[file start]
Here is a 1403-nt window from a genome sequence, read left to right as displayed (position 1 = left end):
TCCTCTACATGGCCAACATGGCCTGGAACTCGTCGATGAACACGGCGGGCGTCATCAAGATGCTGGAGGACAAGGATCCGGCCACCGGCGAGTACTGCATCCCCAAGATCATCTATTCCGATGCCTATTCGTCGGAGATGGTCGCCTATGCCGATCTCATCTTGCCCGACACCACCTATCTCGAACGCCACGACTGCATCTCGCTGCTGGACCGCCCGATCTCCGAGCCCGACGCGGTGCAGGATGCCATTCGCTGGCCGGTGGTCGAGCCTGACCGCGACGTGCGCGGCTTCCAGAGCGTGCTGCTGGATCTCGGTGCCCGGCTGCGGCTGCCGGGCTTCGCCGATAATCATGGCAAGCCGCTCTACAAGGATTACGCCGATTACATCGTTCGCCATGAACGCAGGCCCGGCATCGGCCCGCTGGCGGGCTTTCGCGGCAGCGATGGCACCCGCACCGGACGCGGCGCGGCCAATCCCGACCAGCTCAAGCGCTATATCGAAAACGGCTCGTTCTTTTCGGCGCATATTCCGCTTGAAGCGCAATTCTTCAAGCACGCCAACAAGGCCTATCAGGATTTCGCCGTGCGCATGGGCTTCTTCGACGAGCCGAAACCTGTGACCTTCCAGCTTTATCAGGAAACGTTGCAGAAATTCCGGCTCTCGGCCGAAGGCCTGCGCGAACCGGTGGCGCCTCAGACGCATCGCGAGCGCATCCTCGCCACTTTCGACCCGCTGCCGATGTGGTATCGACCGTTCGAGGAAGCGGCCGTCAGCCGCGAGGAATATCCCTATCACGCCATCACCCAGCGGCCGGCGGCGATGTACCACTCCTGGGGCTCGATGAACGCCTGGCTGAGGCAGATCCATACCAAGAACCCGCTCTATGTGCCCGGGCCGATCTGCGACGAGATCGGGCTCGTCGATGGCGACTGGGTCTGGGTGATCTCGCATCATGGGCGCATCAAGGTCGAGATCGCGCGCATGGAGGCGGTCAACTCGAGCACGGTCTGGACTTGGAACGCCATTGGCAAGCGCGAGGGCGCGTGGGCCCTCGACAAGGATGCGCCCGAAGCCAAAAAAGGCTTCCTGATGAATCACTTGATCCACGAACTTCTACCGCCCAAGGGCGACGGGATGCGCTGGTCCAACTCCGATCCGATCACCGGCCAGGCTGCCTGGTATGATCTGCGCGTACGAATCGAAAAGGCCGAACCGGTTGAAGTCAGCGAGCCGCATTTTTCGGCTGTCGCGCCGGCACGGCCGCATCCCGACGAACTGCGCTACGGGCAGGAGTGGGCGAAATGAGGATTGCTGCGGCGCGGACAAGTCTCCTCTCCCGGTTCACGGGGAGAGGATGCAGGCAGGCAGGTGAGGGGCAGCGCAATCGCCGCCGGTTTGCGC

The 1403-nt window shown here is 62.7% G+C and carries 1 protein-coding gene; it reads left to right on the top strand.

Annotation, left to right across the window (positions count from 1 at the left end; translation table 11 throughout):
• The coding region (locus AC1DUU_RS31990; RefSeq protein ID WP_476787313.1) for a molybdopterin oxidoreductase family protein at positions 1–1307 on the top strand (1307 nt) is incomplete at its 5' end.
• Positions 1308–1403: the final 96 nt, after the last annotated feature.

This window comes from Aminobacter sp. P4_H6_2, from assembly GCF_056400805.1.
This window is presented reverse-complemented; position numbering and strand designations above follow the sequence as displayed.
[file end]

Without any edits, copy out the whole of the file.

Here is a 1403-nt window from a genome sequence, read left to right as displayed (position 1 = left end):
TCCTCTACATGGCCAACATGGCCTGGAACTCGTCGATGAACACGGCGGGCGTCATCAAGATGCTGGAGGACAAGGATCCGGCCACCGGCGAGTACTGCATCCCCAAGATCATCTATTCCGATGCCTATTCGTCGGAGATGGTCGCCTATGCCGATCTCATCTTGCCCGACACCACCTATCTCGAACGCCACGACTGCATCTCGCTGCTGGACCGCCCGATCTCCGAGCCCGACGCGGTGCAGGATGCCATTCGCTGGCCGGTGGTCGAGCCTGACCGCGACGTGCGCGGCTTCCAGAGCGTGCTGCTGGATCTCGGTGCCCGGCTGCGGCTGCCGGGCTTCGCCGATAATCATGGCAAGCCGCTCTACAAGGATTACGCCGATTACATCGTTCGCCATGAACGCAGGCCCGGCATCGGCCCGCTGGCGGGCTTTCGCGGCAGCGATGGCACCCGCACCGGACGCGGCGCGGCCAATCCCGACCAGCTCAAGCGCTATATCGAAAACGGCTCGTTCTTTTCGGCGCATATTCCGCTTGAAGCGCAATTCTTCAAGCACGCCAACAAGGCCTATCAGGATTTCGCCGTGCGCATGGGCTTCTTCGACGAGCCGAAACCTGTGACCTTCCAGCTTTATCAGGAAACGTTGCAGAAATTCCGGCTCTCGGCCGAAGGCCTGCGCGAACCGGTGGCGCCTCAGACGCATCGCGAGCGCATCCTCGCCACTTTCGACCCGCTGCCGATGTGGTATCGACCGTTCGAGGAAGCGGCCGTCAGCCGCGAGGAATATCCCTATCACGCCATCACCCAGCGGCCGGCGGCGATGTACCACTCCTGGGGCTCGATGAACGCCTGGCTGAGGCAGATCCATACCAAGAACCCGCTCTATGTGCCCGGGCCGATCTGCGACGAGATCGGGCTCGTCGATGGCGACTGGGTCTGGGTGATCTCGCATCATGGGCGCATCAAGGTCGAGATCGCGCGCATGGAGGCGGTCAACTCGAGCACGGTCTGGACTTGGAACGCCATTGGCAAGCGCGAGGGCGCGTGGGCCCTCGACAAGGATGCGCCCGAAGCCAAAAAAGGCTTCCTGATGAATCACTTGATCCACGAACTTCTACCGCCCAAGGGCGACGGGATGCGCTGGTCCAACTCCGATCCGATCACCGGCCAGGCTGCCTGGTATGATCTGCGCGTACGAATCGAAAAGGCCGAACCGGTTGAAGTCAGCGAGCCGCATTTTTCGGCTGTCGCGCCGGCACGGCCGCATCCCGACGAACTGCGCTACGGGCAGGAGTGGGCGAAATGAGGATTGCTGCGGCGCGGACAAGTCTCCTCTCCCGGTTCACGGGGAGAGGATGCAGGCAGGCAGGTGAGGGGCAGCGCAATCGCCGCCGGTTTGCGC

The 1403-nt window shown here is 62.7% G+C and carries 1 protein-coding gene; it reads left to right on the top strand.

Annotation, left to right across the window (positions count from 1 at the left end; translation table 11 throughout):
• The coding region (locus AC1DUU_RS31990; RefSeq protein ID WP_476787313.1) for a molybdopterin oxidoreductase family protein at positions 1–1307 on the top strand (1307 nt) is incomplete at its 5' end.
• Positions 1308–1403: the final 96 nt, after the last annotated feature.

This window comes from Aminobacter sp. P4_H6_2, from assembly GCF_056400805.1.
This window is presented reverse-complemented; position numbering and strand designations above follow the sequence as displayed.